• Be a role model for physical activity. Try stroller walks with other parents, or run and play with your kids. If you teach kids that physical activity is fun, they are more likely to be active for life.



I don’t have access to a fitness centre!

  • Walk anywhere, anytime.

  • Keep a fitness bag in your car or at work with clothes, shoes and a wash up kit.

  • Try exercise videos at home.

  • Get together with a neighbour to be workout buddies (walk, bike, yoga, aerobics, weights).

  • Hire a personal trainer to set up a fitness program to suit your needs at home. This can be cheaper than going to a gym and may only require one or two visits.



I cannot afford it!

There are many FREE ways to be active:

  • walk
  • play with your kids
  • work in the garden
  • do housework
  • shovel snow
  • build a snow fort



I am too tired and stressed to exercise!

  • Physical activity can help you have more energy, strength, and a clear mind to cope with stress.

  • Do something active in the morning or at lunch to give yourself a much needed boost of energy. The more you do, the easier it gets!




Make the Healthy Choice the Easy Choice!

Do not try to change everything at once.
Start with small changes that you will maintain and continue to build healthy choices into your life.


1. Set Up a Healthy Home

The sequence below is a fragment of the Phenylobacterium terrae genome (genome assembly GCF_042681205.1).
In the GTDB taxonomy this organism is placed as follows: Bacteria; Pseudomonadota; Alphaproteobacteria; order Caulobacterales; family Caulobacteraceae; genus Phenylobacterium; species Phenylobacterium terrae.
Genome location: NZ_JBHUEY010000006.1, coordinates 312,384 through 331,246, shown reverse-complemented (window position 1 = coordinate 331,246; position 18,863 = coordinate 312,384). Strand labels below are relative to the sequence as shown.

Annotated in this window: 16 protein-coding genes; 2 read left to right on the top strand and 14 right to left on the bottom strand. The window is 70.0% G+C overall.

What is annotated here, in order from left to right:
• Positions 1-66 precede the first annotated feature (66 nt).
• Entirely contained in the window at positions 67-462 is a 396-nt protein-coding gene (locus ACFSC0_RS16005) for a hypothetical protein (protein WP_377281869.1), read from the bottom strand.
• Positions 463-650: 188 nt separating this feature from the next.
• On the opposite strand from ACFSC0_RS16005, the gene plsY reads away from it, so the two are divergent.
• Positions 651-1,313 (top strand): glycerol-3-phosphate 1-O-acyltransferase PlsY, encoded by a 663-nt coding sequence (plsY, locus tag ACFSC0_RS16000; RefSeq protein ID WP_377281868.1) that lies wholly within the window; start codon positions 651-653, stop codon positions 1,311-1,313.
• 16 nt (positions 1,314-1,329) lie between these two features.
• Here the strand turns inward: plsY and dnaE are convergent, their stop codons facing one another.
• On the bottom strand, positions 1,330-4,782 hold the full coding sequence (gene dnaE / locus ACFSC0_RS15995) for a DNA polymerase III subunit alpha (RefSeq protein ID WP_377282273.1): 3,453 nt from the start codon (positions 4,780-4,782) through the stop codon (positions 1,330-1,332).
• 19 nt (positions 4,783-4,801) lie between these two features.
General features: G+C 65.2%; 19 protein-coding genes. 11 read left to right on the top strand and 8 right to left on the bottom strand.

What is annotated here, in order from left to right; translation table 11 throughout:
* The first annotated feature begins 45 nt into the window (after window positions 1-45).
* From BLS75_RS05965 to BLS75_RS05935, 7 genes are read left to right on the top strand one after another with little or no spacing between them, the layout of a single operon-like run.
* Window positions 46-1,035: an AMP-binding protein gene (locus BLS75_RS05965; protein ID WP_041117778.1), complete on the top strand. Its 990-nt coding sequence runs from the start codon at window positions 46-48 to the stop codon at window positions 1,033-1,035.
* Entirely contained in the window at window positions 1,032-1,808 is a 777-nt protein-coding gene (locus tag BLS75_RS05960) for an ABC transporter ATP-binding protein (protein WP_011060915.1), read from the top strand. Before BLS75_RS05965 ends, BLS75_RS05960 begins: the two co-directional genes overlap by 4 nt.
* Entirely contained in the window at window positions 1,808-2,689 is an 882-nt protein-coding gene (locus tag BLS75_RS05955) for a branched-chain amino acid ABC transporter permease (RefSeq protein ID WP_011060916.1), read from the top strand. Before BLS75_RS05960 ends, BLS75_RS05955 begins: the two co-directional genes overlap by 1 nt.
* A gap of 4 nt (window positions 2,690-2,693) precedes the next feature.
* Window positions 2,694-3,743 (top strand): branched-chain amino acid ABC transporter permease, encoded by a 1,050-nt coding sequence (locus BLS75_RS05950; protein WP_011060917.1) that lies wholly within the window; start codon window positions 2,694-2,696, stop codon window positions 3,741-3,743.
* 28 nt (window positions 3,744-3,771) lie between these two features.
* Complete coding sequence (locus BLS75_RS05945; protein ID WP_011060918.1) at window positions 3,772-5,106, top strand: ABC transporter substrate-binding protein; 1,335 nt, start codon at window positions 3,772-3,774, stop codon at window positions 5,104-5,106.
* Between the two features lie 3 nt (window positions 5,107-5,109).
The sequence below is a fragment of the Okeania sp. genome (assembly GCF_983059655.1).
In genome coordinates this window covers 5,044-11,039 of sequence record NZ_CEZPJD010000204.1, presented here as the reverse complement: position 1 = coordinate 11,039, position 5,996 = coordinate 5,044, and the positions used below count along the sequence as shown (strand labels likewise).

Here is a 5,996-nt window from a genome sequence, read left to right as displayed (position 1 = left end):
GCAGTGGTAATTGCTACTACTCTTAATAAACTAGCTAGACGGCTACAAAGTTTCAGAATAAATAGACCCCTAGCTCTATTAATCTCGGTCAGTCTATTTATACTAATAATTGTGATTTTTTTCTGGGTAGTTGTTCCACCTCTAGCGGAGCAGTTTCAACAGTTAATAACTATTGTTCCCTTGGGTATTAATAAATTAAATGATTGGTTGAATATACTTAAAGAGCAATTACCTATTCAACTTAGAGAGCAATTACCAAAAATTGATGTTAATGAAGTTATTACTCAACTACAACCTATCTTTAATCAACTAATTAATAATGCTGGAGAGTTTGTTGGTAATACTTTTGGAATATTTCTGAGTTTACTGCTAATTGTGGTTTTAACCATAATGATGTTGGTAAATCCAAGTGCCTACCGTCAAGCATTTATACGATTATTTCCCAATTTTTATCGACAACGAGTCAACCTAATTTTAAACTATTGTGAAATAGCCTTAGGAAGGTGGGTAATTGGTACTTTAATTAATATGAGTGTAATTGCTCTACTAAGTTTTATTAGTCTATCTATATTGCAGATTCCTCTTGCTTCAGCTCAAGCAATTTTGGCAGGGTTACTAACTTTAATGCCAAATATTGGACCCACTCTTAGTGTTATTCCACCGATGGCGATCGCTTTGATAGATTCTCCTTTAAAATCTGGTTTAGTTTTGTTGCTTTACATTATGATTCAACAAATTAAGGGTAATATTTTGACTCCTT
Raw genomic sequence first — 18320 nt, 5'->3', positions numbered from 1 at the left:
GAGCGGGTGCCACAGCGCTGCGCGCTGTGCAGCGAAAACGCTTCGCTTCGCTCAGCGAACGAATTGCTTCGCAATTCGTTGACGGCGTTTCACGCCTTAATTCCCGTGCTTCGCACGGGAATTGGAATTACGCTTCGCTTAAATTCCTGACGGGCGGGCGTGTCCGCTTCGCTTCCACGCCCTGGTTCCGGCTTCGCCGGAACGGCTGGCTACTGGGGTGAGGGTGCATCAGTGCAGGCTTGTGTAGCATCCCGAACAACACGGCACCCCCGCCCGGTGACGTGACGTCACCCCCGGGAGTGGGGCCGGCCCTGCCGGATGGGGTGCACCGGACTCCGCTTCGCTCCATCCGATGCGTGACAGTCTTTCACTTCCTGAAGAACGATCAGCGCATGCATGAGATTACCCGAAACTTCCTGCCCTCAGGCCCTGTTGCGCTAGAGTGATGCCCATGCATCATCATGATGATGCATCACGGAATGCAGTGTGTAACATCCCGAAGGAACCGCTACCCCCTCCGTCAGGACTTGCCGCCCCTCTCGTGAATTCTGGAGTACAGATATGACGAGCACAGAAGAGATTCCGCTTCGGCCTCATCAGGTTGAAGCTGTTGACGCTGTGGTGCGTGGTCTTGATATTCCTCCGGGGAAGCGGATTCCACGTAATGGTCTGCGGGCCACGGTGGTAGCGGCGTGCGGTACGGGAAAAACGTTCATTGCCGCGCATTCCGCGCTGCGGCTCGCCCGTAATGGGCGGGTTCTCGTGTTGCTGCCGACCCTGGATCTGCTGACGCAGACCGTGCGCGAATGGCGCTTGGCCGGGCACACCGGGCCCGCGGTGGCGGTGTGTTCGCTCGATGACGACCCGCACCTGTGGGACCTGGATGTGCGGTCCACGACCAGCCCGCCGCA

Always Have Healthy Foods at Home
Set yourself up for success.

  • Avoid buying un-healthy snack foods – chips, candy, pop, etc…
  • Keep a supply of healthy food on hand so you won’t fall back on something less healthy, like fast food.
  • Freeze leftovers for a fast home-cooked meal.
  • Put out a bowl of fruit for a quick snack .


Remove Tempting Triggers
Know what leads you to eat for reasons other than hunger.

  • Bored? Go for a walk or call a friend.
  • Desserts? Have some and give leftovers away.
  • Stressed? Go outside or talk with someone.
  • TV treats? Limit eating in front of the TV. Have one night of the week as “treat night.”

Adapted from Regional Niagara Public Health Department.


2. Fit Physical Activity Into Your Day...

Different activities have different health benefits. You can add up 10-minute blocks of activity to get to 60 minutes each day. As you progress to more intense exercise, you can cut back to 30 minutes four times per week.


Get started with:

Endurance + Flexibility + Strength
To keep heart & lungs strong To improve balance & coordination To build Strong muscles & bones
  • walk the dog
  • go for a walk at lunch
  • bike to work
  • park at the far end of the parking lot
  • get off the bus early & walk the last 10 minutes
  • touch your toes
  • stretch break at work
  • weed the garden
  • clean your car
  • wash the floors
  • vacuum & other housework
  • carry groceries to the car
  • sit ups, push-ups
  • squats, lunges
  • take the stairs not the elevator
  • shovel snow
  • stack firewood
30 minutes + 10 minutes + 20 minutes
or 10 minutes + 40 minutes + 10 minutes
or 20 minutes + 30 minutes + 10 minutes

... Get the Idea?